A: The way to go is to reduce your position size; that way you are able to place your stops further away from your entry levels at a good support level without suffering heavy losses if the stock runs through your stop and does not recover - placing very tight stop loss orders is not the solution to limit your risk as you are likely to get stopped out of good positions too early.
So try to find good potential profit targets. An example would be where the price meets resistance on the upside (where the price might hit resistance as it goes up). In this case you would only enter the trade if the potential profit target is at least twice as far from up your entry point as your stop is down from your entry point. Remember that it is psychologically easier to place stops farther out when you are risking much less.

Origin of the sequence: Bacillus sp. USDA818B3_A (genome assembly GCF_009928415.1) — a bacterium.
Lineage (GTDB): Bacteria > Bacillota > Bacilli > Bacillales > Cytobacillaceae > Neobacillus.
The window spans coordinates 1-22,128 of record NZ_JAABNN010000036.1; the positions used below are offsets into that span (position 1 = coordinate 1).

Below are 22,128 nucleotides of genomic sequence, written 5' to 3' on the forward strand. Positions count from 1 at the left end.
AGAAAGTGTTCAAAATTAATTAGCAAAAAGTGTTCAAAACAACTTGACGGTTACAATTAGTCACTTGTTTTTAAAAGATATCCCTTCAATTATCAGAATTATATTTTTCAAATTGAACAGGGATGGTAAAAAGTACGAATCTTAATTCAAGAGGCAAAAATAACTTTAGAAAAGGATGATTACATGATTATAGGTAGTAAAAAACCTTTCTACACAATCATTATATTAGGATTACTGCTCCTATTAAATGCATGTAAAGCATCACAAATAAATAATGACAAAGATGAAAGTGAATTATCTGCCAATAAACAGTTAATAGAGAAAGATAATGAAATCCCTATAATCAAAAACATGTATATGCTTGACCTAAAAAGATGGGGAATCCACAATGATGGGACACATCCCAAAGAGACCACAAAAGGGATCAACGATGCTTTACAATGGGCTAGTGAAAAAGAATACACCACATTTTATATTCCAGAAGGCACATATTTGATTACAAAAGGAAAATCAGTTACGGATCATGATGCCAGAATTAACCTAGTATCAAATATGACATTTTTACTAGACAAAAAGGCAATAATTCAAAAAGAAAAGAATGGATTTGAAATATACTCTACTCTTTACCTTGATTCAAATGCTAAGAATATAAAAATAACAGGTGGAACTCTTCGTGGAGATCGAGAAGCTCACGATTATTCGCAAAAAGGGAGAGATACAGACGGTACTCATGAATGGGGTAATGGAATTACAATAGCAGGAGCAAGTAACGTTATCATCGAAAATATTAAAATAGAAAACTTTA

A: You need to identify key support levels. If support comes across as more of a zone (which I notice is more common with forex), then you need to allow your stops more space. A common strategy is to make your stop loss levels a certain percentage of the Average True Range (I use this myself quite often). For instance, you can place a moving average over your ATR graph, then choose a stop position that is 2 ATR away from your entry point. This will keep your stop fairly close, but still sufficiently far away to keep you from getting stopped out due to what is called market noise.
The content of this site is copyright 2016 Financial Spread Betting Ltd. Please contact us if you wish to reproduce any of it.